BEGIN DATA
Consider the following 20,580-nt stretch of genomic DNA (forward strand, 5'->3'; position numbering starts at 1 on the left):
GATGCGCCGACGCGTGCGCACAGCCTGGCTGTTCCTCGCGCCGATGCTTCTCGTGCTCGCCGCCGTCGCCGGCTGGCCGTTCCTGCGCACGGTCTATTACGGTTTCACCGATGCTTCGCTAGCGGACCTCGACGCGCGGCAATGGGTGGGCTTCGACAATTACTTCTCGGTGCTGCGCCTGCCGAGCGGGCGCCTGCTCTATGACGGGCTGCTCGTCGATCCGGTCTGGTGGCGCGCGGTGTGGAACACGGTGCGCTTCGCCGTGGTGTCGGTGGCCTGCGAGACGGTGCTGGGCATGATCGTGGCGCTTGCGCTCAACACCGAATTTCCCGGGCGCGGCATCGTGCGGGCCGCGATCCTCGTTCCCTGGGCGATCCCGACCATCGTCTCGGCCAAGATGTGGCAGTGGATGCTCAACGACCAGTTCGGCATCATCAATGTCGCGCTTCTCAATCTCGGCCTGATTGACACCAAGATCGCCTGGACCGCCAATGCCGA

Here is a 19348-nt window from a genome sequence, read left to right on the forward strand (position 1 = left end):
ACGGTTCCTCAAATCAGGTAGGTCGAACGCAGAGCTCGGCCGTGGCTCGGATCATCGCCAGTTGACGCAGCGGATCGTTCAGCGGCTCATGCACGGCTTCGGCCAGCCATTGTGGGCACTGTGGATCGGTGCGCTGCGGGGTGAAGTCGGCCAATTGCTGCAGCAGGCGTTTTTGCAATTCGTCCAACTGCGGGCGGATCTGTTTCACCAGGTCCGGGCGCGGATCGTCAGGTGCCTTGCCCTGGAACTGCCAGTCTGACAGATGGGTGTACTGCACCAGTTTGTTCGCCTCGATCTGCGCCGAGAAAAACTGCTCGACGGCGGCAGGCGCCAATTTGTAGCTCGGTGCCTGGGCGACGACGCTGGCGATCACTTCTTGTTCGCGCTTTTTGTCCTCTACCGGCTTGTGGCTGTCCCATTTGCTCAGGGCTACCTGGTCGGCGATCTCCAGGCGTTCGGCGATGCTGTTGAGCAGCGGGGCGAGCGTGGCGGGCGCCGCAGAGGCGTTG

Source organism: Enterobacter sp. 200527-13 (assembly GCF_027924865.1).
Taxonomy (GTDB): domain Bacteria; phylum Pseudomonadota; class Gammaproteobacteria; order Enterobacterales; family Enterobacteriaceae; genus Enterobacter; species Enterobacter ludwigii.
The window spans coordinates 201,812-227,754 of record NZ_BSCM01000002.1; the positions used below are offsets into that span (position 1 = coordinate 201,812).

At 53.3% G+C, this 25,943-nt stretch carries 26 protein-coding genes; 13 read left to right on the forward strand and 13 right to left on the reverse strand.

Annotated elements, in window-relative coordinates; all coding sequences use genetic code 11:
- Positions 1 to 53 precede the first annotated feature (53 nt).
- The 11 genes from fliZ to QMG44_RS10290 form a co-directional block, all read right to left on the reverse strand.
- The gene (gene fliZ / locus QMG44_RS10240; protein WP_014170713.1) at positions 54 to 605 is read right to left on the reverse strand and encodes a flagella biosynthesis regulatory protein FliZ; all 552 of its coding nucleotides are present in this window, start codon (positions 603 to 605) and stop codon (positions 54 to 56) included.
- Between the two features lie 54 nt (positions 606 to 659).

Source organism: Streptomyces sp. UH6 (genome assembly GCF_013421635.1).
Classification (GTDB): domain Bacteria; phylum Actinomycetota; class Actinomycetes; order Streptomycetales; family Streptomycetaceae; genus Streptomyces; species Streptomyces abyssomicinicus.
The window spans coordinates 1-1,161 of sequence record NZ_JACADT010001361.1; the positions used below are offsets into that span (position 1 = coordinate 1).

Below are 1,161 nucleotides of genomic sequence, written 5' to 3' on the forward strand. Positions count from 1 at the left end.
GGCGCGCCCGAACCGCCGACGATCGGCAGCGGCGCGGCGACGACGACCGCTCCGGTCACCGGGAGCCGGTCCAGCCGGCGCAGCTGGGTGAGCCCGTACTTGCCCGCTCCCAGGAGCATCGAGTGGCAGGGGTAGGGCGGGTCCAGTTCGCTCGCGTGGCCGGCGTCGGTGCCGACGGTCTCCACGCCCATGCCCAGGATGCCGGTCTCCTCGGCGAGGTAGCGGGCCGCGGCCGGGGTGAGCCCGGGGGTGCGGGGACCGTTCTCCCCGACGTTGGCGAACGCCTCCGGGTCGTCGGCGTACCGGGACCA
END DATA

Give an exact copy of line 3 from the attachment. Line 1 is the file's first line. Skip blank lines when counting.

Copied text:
Here is a 19348-nt window from a genome sequence, read left to right on the forward strand (position 1 = left end):